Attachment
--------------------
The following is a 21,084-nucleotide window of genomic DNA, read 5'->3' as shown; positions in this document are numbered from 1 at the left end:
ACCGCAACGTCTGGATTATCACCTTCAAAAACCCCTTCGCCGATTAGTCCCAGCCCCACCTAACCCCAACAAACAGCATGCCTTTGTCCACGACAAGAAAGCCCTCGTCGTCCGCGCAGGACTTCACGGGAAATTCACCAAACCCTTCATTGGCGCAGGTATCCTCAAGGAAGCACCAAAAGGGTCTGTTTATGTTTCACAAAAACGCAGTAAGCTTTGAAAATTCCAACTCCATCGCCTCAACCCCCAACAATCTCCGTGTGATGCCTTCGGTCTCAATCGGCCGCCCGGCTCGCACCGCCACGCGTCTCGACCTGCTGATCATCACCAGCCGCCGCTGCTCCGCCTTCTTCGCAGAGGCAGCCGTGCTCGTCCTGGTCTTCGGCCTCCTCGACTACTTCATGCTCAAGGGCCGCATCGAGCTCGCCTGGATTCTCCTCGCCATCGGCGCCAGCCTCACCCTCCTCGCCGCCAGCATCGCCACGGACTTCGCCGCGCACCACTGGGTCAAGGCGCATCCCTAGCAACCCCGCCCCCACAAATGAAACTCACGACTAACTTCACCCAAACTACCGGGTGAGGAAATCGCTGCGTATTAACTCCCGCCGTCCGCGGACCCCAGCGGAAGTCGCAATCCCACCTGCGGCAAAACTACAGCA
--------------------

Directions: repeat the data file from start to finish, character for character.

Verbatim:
The following is a 21,084-nucleotide window of genomic DNA, read 5'->3' as shown; positions in this document are numbered from 1 at the left end:
ACCGCAACGTCTGGATTATCACCTTCAAAAACCCCTTCGCCGATTAGTCCCAGCCCCACCTAACCCCAACAAACAGCATGCCTTTGTCCACGACAAGAAAGCCCTCGTCGTCCGCGCAGGACTTCACGGGAAATTCACCAAACCCTTCATTGGCGCAGGTATCCTCAAGGAAGCACCAAAAGGGTCTGTTTATGTTTCACAAAAACGCAGTAAGCTTTGAAAATTCCAACTCCATCGCCTCAACCCCCAACAATCTCCGTGTGATGCCTTCGGTCTCAATCGGCCGCCCGGCTCGCACCGCCACGCGTCTCGACCTGCTGATCATCACCAGCCGCCGCTGCTCCGCCTTCTTCGCAGAGGCAGCCGTGCTCGTCCTGGTCTTCGGCCTCCTCGACTACTTCATGCTCAAGGGCCGCATCGAGCTCGCCTGGATTCTCCTCGCCATCGGCGCCAGCCTCACCCTCCTCGCCGCCAGCATCGCCACGGACTTCGCCGCGCACCACTGGGTCAAGGCGCATCCCTAGCAACCCCGCCCCCACAAATGAAACTCACGACTAACTTCACCCAAACTACCGGGTGAGGAAATCGCTGCGTATTAACTCCCGCCGTCCGCGGACCCCAGCGGAAGTCGCAATCCCACCTGCGGCAAAACTACAGCA